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Fdr Essay, Research Paper
In 1933, Franklin Delano Roosevelt faced a mountain of problems when he became the President of the United States, the least of which was foreign policy. Although the early threats posed by Germany and Japan were well recognized by FDR, the plague of the Great Depression overshadowed any foreign concerns. But while Roosevelt’s term as President may have started under a veil of isolationism, it would end with the United States standing at the top of the global power structure, largely due to FDR’s delicate balancing act between isolation and intervention that bought valuable time until the United States was finally provoked into war.
Historians have a difficult time interpreting Roosevelt’s duplicity in maintaining two seemingly separate foreign policies. There are those who accuse the President of having intentions of going to war from the beginning of his third term, and then tricking his country into a long planned war. Some have even accused FDR forced Japan to bomb Pearl Harbor so that the United States would have no choice but to enter the war. And then there are those who feel that FDR waited too long to get in the war in the first place. Even several of his own advisors, including Henry Stimson, Henry Morgenthau, and Admiral William Leahy were upset that FDR let public opinion dictate so much of his foreign policy. And it was that characteristic that marked much of his war time leadership.
In the early 1930’s, The Great War still remained fresh in the minds of the American public, and a general sentiment of isolationism existed, eventually leading to the Johnson Act in 1934 and the Neutrality Act of 1935. The Neutrality Act forbid the export of arms, ammunition, or implements of war to belligerent nations and forced the President to embargo munitions to all belligerents. In 1937, when the USS Panay was attacked by Japan while cruising the Yangtze River, US public opinion didn’t direct their anger towards Japan, but rather, they demanded to know what the gunboat was doing there in the first place, underscoring the reluctance of Americans to involve themselves in any actions that might provoke armed conflict with other countries.
But in 1939, this sentiment began to gradually change. A poll taken after the Germans invaded Poland had 37.5% of its respondents favoring American neutral trading on a “cash and carry” basis. On September 27, Roosevelt called Congress into special session to revise the Neutrality Act to allow the sale of arms to free European nations. Congress refused. But the isolationism that most Americans felt soon gave way to sympathy for Britain. And when Roosevelt spoke again on November 4, the Pittman Bill was approved, which allowed for the sale of arms to France and Britain on a cash and carry basis.
By November, 1940, out of a total of six and a half billion dollars in British assets, more than four and a half billion had already been spent. By December, orders were being placed that could not possibly be paid for. Churchill suggested that the United States could lend (i.e.; give) materials to Great Britain. Roosevelt went to Congress who agreed and in turn passed the Lend-Lease Act in March, 1941. The United States became the “arsenal for democracy,” all while keeping the war away from American soil. This act granted Roosevelt the authority to assist those nations whose actions against the Germans were believed to be vital to United States interests . Repayment of the loan was to be made “in kind or property, or any other direct or indirect benefit which the President deems satisfactory.” And as he had done in the past, Roosevelt kept his policies in tune with the opinion of the voting public; a survey of public opinion taken by the Gallup Poll in early May showed that an overwhelming majority (75%) of the American people favored helping Britain even if such a course was to lead the nation into war with Germany.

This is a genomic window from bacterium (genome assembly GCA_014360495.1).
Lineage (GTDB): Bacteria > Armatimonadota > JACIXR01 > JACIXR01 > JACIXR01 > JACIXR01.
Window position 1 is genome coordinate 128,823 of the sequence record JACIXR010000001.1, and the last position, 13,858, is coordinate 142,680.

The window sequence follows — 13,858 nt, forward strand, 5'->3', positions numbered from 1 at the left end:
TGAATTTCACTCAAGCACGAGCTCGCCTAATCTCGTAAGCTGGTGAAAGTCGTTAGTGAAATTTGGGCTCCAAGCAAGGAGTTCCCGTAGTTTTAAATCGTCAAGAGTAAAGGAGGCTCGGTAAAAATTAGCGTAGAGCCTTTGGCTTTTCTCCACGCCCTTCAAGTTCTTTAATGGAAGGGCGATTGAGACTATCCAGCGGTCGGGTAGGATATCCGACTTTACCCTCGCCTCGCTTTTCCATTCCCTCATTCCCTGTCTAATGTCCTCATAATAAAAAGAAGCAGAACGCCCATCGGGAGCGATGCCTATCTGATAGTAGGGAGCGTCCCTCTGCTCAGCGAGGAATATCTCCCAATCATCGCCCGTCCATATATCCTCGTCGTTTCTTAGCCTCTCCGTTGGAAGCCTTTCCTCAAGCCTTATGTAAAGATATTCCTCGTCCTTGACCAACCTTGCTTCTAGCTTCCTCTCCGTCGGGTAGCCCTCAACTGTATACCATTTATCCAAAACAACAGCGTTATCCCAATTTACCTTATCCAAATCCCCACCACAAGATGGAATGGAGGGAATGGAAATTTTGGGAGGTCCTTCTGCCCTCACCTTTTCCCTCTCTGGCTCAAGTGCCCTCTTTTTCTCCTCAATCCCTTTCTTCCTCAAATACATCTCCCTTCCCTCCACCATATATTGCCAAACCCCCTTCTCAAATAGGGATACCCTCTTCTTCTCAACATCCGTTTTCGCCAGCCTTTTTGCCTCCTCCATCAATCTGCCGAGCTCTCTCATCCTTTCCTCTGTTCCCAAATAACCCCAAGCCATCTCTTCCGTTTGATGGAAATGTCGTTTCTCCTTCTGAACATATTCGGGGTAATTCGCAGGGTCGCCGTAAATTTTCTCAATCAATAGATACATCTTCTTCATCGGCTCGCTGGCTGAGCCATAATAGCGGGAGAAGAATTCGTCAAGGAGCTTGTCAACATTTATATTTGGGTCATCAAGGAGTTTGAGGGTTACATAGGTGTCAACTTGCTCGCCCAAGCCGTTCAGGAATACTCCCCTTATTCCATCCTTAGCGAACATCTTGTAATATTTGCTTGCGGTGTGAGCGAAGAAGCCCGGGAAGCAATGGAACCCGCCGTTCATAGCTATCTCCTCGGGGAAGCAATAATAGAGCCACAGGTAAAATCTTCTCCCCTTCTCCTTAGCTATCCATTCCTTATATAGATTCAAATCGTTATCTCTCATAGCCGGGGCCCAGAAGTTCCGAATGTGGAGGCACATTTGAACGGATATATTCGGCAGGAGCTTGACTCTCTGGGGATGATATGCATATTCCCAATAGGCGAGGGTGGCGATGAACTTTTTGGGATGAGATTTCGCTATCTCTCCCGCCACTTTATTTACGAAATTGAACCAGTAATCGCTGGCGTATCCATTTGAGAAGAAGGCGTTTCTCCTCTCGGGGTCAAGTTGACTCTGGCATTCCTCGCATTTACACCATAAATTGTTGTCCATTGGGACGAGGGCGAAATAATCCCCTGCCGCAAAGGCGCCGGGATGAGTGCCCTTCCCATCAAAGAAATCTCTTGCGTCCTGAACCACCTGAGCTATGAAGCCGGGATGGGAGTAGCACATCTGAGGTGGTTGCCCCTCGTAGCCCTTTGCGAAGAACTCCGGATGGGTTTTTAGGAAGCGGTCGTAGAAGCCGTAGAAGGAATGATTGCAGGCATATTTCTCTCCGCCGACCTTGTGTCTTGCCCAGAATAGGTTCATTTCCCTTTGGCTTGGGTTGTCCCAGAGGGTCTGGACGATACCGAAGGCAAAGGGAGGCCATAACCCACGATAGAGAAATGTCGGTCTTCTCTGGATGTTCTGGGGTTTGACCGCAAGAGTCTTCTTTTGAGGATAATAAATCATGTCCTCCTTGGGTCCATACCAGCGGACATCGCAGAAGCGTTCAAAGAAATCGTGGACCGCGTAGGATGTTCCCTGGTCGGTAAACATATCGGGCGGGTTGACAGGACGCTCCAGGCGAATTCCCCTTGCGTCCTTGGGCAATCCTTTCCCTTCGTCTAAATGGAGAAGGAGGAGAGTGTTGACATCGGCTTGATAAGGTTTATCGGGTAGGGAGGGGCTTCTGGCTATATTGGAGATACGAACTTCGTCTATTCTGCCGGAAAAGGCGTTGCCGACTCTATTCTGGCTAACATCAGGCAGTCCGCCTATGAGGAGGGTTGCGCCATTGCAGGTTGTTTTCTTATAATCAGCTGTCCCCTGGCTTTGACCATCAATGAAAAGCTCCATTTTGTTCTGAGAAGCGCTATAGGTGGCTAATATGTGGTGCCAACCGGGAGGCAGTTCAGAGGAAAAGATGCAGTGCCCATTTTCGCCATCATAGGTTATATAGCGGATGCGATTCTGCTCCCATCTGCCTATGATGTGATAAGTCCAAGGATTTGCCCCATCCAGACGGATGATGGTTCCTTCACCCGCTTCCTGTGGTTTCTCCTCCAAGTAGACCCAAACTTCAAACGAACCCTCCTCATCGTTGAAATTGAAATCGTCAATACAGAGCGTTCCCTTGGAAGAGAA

On August 14, 1941, Churchill and Roosevelt spent five days aboard a war ship to discuss their war aims. As a result of this meeting, they jointly issued the Atlantic Charter, a propaganda manifesto that spelled out their intentions towards the axis aggressors. Neither country sought any territorial gains, nor did they approve of the transfer of any land to any power without the consent of those people concerned. This was a part of Roosevelt’s chipping away at the British Empire in an attempt to decolonize it, a move he tried again at the Teheran Conference in November of 1943.
One of Roosevelt’s greatest strategic decisions was to peruse the “Germany First”policy at the informal ABC-1 Conference. In January 1941, British representatives met with Admiral Stark and others
Settled dispute between Marshall and British in Torch Landing in N. Africa.
Insistence on “unconditional surrender” at Morocco
Distanced himself from Churchill at the Yalta conference in February 1945 and dealt directly with Stalin over the future of Europe.
America issues a trade embargo against Japan, preventing them from buying vital natural resources from America. This severely hurt the Japanese effort to arm themselves and eventually led them to attack Pearl Harbor.
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